When credit scores aren't so excellent (such as a 636) & with a low down payment, usually FHA financing is the better loan program because interest rates are pretty low compared to the alternative option which is conventional financing, plus FHA doesn't require collections, charge-offs or repo's to be paid off as part of the loan approval (although each lender is free to make their own requirements for those items to be paid off, which are called "overlay guidelines"). Not all FHA lenders require owing charge-offs, collections & repo's to be paid off though. FHA financing also can accept people with a credit score as low as 500, but anything below a 580 credit score requires a 10% down payment (otherwise with a 580+ credit score FHA is OK with a 3.5% down payment). Again, however, lenders can make their own credit score requirements as long as they aren't any less restrictive than FHA's are, i.e. a lender could decide they will require a 620 or 640 credit score for their FHA programs.
Conventional financing typically requires just a 620 credit score (Fannie Mae & Freddie Mac programs always need a 620 score), but it is tougher to qualify for and while collections, charge-offs & repo's aren't required to be paid off, it's more common for lenders to have those overlay guidelines that will require them to be paid if the accumulated balance is over a certain amount. With less than 20% down conventional financing typically needs higher credit scores (660-680) because then private mortgage insurance (PMI) is needed and the PMI companies can impose their own credit score & qualifying requirements as well, although it is possible to obtain PMI with just a 620 credit score through a company called Radian, but not all lenders utilize that PMI company.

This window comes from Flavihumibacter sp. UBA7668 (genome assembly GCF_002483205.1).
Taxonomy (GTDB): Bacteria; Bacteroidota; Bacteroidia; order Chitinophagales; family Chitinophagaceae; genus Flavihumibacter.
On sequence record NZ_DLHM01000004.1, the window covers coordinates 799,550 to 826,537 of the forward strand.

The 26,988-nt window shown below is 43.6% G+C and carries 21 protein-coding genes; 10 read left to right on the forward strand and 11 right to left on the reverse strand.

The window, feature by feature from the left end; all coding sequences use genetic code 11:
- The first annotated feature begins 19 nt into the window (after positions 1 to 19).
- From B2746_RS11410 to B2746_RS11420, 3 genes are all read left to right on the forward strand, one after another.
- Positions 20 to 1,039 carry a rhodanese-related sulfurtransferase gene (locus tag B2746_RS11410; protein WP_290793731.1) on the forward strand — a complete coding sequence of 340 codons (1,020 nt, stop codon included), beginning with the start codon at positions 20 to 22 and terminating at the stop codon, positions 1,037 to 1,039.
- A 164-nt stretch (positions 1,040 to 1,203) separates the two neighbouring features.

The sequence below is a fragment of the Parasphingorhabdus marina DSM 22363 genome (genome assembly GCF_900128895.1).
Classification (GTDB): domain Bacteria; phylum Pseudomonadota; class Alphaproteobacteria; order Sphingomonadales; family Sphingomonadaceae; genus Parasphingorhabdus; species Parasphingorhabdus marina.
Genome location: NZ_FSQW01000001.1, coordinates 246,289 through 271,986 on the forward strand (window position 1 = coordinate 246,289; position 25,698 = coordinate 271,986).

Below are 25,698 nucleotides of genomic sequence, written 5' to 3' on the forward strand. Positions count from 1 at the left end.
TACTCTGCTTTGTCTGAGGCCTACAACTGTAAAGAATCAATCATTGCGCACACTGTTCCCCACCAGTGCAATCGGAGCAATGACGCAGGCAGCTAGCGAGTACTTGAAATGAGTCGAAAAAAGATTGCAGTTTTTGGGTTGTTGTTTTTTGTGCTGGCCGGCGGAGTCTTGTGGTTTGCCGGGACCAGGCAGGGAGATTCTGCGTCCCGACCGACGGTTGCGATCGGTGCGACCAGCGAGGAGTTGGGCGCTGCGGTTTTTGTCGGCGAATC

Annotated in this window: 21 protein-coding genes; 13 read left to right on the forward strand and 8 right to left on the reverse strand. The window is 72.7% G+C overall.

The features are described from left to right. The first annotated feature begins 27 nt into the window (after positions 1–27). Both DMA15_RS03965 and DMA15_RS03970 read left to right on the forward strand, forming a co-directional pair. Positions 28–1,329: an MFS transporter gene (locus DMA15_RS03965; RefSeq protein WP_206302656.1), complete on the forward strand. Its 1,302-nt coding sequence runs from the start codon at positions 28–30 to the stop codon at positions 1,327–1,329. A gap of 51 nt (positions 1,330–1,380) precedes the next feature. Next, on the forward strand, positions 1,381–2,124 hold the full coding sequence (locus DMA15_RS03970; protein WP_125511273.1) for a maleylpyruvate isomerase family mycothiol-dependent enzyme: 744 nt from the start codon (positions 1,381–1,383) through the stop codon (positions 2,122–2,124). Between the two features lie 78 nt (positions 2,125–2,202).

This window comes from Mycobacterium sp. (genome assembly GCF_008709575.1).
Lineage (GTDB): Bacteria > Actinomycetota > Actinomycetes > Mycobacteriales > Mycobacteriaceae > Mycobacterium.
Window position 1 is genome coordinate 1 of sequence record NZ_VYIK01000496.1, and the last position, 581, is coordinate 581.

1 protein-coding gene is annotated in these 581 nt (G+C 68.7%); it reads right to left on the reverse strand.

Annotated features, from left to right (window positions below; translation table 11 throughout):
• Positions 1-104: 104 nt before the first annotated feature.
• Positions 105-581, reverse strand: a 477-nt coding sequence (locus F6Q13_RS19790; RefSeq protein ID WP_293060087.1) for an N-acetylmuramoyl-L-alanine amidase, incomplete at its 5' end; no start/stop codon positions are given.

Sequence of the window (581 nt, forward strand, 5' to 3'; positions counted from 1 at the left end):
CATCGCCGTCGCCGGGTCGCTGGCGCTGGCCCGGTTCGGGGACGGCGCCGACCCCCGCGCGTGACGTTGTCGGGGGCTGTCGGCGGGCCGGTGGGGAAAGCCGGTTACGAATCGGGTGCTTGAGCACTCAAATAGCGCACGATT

Because buying a home is something that should be taken very seriously, and your situation is a little more complicated than someone who has excellent credit, make sure that whoever you apply for mortgage with has thoroughly reviewed your entire situation before making a decision to use them for your financing. I'd even recommend you have an underwriter (the person who ultimately decides if you are approved or not) review your situation prior to making an offer on a home, as if paying off that repo is not possible then you'll want to make sure the underwriter isn't going to require you pay that as part of the loan approval.
Shane Milne | Lending in all 50 states | NMLS #81195
shane@thebesthomeloans | 949-273-4161 direct
It's best to get the education you need before moving forward .
Try contacting the Financial Guidance Center . They are a non profit organization that can really help you understand the process . Their motivation is to help you become an educated homebuyer who can sustain homeownership by understanding their credit . Their motivation is not so much just to get you a loan and sell a property .
702-612-7099 or email email@example.com.
Contact me and we can discuss further and get a loan officer involved that may be able to approve you!
Easy Street Realty
I am a Realtor not a loan officer but with that said, many mortgage companies have options available with unique situations similar to yours. Email me at firstname.lastname@example.org and I will be happy to get you in touch with a reliable mortgage company and I would gladly assist you in your home search.